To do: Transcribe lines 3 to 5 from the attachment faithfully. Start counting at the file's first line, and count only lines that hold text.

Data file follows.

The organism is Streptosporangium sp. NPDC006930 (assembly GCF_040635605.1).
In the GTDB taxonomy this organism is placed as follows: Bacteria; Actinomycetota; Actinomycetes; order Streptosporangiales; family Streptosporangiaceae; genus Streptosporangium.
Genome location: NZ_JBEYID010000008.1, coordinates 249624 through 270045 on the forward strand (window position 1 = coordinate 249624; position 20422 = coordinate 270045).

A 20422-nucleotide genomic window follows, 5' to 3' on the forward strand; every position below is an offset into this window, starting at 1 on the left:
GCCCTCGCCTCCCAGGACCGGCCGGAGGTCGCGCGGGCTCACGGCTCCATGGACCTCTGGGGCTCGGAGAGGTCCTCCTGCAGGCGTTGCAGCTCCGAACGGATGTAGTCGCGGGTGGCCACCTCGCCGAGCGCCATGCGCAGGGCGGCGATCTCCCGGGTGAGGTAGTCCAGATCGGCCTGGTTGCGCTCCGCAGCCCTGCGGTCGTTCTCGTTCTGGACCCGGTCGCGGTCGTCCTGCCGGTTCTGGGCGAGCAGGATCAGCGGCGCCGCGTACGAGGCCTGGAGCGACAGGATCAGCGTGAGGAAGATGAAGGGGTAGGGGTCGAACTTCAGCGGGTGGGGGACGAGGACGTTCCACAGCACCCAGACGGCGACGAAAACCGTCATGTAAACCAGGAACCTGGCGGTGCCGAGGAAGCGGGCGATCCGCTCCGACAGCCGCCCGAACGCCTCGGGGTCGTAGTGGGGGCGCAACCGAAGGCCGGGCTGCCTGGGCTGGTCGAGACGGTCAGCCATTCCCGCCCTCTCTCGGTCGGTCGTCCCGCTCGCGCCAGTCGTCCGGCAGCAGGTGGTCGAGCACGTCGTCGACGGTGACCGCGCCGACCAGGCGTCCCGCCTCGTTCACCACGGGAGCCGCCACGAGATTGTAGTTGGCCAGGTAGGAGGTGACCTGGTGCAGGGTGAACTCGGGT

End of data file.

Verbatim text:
Genome location: NZ_JBEYID010000008.1, coordinates 249624 through 270045 on the forward strand (window position 1 = coordinate 249624; position 20422 = coordinate 270045).

A 20422-nucleotide genomic window follows, 5' to 3' on the forward strand; every position below is an offset into this window, starting at 1 on the left:
GCCCTCGCCTCCCAGGACCGGCCGGAGGTCGCGCGGGCTCACGGCTCCATGGACCTCTGGGGCTCGGAGAGGTCCTCCTGCAGGCGTTGCAGCTCCGAACGGATGTAGTCGCGGGTGGCCACCTCGCCGAGCGCCATGCGCAGGGCGGCGATCTCCCGGGTGAGGTAGTCCAGATCGGCCTGGTTGCGCTCCGCAGCCCTGCGGTCGTTCTCGTTCTGGACCCGGTCGCGGTCGTCCTGCCGGTTCTGGGCGAGCAGGATCAGCGGCGCCGCGTACGAGGCCTGGAGCGACAGGATCAGCGTGAGGAAGATGAAGGGGTAGGGGTCGAACTTCAGCGGGTGGGGGACGAGGACGTTCCACAGCACCCAGACGGCGACGAAAACCGTCATGTAAACCAGGAACCTGGCGGTGCCGAGGAAGCGGGCGATCCGCTCCGACAGCCGCCCGAACGCCTCGGGGTCGTAGTGGGGGCGCAACCGAAGGCCGGGCTGCCTGGGCTGGTCGAGACGGTCAGCCATTCCCGCCCTCTCTCGGTCGGTCGTCCCGCTCGCGCCAGTCGTCCGGCAGCAGGTGGTCGAGCACGTCGTCGACGGTGACCGCGCCGACCAGGCGTCCCGCCTCGTTCACCACGGGAGCCGCCACGAGATTGTAGTTGGCCAGGTAGGAGGTGACCTGGTGCAGGGTGAACTCGGGT